These places aren't made for out-of-towners.
They're made for Miamians. And that's why we keep them a secret. We take our family, perhaps a friend or a date. But that's it. We don't want these places disrupted by rowdy crowds.
What follows are the top ten hidden gems in Miami.
10. Bali Café
At this downtown cash-only restaurant, you can indulge in delicious, inexpensive Indonesian fare. There are shrimp dumplings coated in peanut sauce; deep-fried egg rolls stuffed with chicken and cabbage; and por ayam -- chicken legs cooked in spiced coconut milk. Bali Café's best deal is its rijsttafel, an elaborate six-course tasting menu that costs only $17.45. Try the sambal goreng teri kacang, a spicy blend of anchovies, peanuts, and chili sauce. It is delicious.
Etzel Itzik Deli in Aventura just might be the best Israeli spot in town. For breakfast, they serve shakshouka -- eggs poached in a fiery tomato sauce. For lunch, they've got hummus, labneh, and sandwiches crammed with egg, pickled mango, eggplant, and tahini called sabich. They're all great, but who are we kidding? Are you obsessed with the cookbook Jerusalem? Then you must go to Etzel Itzik and try the real deal.
Sawaddee Thai is always busy. Credit the fresh Thai fare -- pad see ew ($10.95), tom yum soups, and duck in red curry ($19.95). Or blame it on the cramped space: This Normandy Isle restaurant boasts a mere 16 seats. That's fine by us. Everyone in the neighborhood knows that Sawaddee makes some of the best Thai take-out around.
7. La Latina
You could use some more plátano in your life. At La Latina in midtown, sample the cheese and sweet plantain arepa for just $5.75. (Bonus: These hefty sandwiches are vegetarian.) Want additional sweetness? Go for the cachapa -- a sweet corn pancake oozing with cheese. Sure, it's on a main road in a budding neighborhood. It's near Target and Home Goods. But this areperia is a hidden gem because it's still undiscovered by the masses.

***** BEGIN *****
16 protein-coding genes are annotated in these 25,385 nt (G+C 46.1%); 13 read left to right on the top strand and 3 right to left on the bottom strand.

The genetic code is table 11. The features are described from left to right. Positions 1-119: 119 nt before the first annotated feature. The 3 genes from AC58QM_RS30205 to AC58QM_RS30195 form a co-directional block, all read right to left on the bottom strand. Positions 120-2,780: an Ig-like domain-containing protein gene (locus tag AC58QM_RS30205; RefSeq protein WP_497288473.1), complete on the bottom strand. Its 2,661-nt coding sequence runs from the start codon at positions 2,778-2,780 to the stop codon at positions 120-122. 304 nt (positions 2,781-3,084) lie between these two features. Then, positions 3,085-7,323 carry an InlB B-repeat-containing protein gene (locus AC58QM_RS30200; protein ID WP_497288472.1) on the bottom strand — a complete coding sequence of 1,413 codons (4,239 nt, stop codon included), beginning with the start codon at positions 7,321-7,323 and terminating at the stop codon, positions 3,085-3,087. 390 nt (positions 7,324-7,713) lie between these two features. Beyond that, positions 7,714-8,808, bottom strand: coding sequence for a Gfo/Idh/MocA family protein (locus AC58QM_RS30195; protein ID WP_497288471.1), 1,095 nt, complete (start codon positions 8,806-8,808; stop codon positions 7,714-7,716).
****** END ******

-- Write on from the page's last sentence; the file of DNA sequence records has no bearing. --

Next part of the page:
In today's dining scene, chefs slap eggs on top of everything. In Argentina, things work a bit differently. Buenos Aires puts dulce de leche in cookies, cakes, ice cream, even coffee. (We're not complaining.) Buenos Aires Bakery does the same. This North Beach cafecito shop adds the golden syrup to all of its confections and sweets. That means everything here is absolutely delectable.
Can La Camaronera still be considered a "hidden" gem? Possibly. In the past few years, the West Flagler seafood shack has been visited by the likes of Guy Fieri and Cooking Channel's Unique Eats. But many folks still don't know about this bustling restaurant and its amazing, deep-fried fish. That's a shame. The pan con minuta ($5) and ostiones fritos here are a classic.
Fiorito is in an unlikely setting. The Argentine restaurant, run by brothers Maximiliano and Cristian Alvarez, opened in Little Haiti last year. In this lively neighborhood, the duo serves some of the tastiest empanadas, mollejas ($8), and dulce de leche flan in town. Their place is cozy -- adorned with coiled light bulbs and Diego Maradona's jersey. It was once a Haitian cafeteria. Now it's one of the best Argentine restaurants around.
Located in a Miami Gardens strip mall, L.C. Roti Shop sells delicious, home-spun Trinidadian eats. For more than 28 years, Elsie Chin has been serving potato pies, doubles ($2), and pholourie (split-pea flour dumplings). Want something more substantial? Order the curried goat roti ($9). It packs a crêpe-like bread with spicy, deeply flavored meat. Get ready to eat it with your hands. At L.C.'s, there are many rules: cash only, no cell phones, and no forks allowed.
To find this place, you must first seek out Japanese Market, an unassuming store on the 79th Street Causeway. Then you must go inside, head toward the left, and take a seat at the sushi counter. There, Michio Kushi prepares the best affordable sushi in Miami. Order your lunch omakase-style -- chef's choice. Or opt for Kushi's ceviche roll, fried shrimp heads, or pristine sashimi. It's all good. Sushi Deli has odd hours. (It's open primarily during the day.) But we think that makes it even better.
1. Viva Mexico
In a city prized for its fritas and pan con lechón, Viva Mexico in Little Havana proffers the most delectable Michoacán-style carnitas around. Owner Andres Tovar slow-cooks pig parts -- shoulder, tongue, stomach, ears, ribs, and rind -- in lard. The result is a succulent, rich meat. The tiny, cash-only taqueria's best offering: tacos campechanos ($1.75) -- luscious pork shoulder crowned with crisp chicharrón. It's a great place. Just don't tell anyone what you know.
Follow Emily on Twitter @EmilyCodik.
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